Over the years we have recognized that creativity can be a desirable trait for a good Continuous Improvement (CI) Leader as well as for project team members.
Consider that a creative mind can be a great asset when trying to identify the difference between the status-quo and the way “things could or should be if everything were right,” which is a clear definition of waste.
Although not often associated with leadership, establishing a creative culture of continuous improvement can help managers in their efforts to achieve higher levels of team performance. Specific steps for doing so include encouraging new ideas, orchestrating “no bad ideas” brainstorming sessions, tolerating failure and using it as a learning experience, and recognizing the achievement of those involved in applying creativity to improvement initiatives.
In addition, creative thinking can be a tool for helping people accept and adapt to change.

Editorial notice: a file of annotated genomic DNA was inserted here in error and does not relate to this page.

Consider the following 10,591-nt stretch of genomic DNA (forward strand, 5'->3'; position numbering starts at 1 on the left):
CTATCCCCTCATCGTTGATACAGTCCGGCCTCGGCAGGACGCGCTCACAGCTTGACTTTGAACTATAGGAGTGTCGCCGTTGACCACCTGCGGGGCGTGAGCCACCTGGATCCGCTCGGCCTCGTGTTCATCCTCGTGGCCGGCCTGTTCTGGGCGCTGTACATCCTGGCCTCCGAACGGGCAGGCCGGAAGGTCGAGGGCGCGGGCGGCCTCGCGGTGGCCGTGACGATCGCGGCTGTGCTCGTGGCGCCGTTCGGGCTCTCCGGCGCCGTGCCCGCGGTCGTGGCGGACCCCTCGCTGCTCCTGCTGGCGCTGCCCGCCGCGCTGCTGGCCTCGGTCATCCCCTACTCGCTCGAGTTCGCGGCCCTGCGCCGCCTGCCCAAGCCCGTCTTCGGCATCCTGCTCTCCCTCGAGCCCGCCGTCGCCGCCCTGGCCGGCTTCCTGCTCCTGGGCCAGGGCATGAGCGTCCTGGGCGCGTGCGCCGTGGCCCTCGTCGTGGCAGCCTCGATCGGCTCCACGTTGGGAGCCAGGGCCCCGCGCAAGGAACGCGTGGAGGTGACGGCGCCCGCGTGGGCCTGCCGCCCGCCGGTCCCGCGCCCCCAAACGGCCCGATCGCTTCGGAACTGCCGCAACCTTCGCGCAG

But it is important to realize that many people fear that they are not creative or believe that they lack the ability to think in a creative fashion, which tends to prevent them from putting forth an earnest effort.
Can You Become Creative?
Fortunately, according to data shared by Entrepreneur, Inc. Magazine, and others indicates that only “10% of creativity is genetic,” and that there are a range of activities that can help people develop a creative way of thinking. These include:
- Consume content that’s outside your comfort zone
- Maintain a positive outlook (often “fuels” creativity)
- Participate in brainstorming activities
- Test new ideas
- Recognize that very little in this world is original, and that creative solutions more often come from improving what’s current
- Apply strategic constraints to your ideas– this is a component of “Imagineering,” which involves first setting the “sky as the limit” when we imagine what “could or should be if everything were right,” and then engineer it back to earth for practical application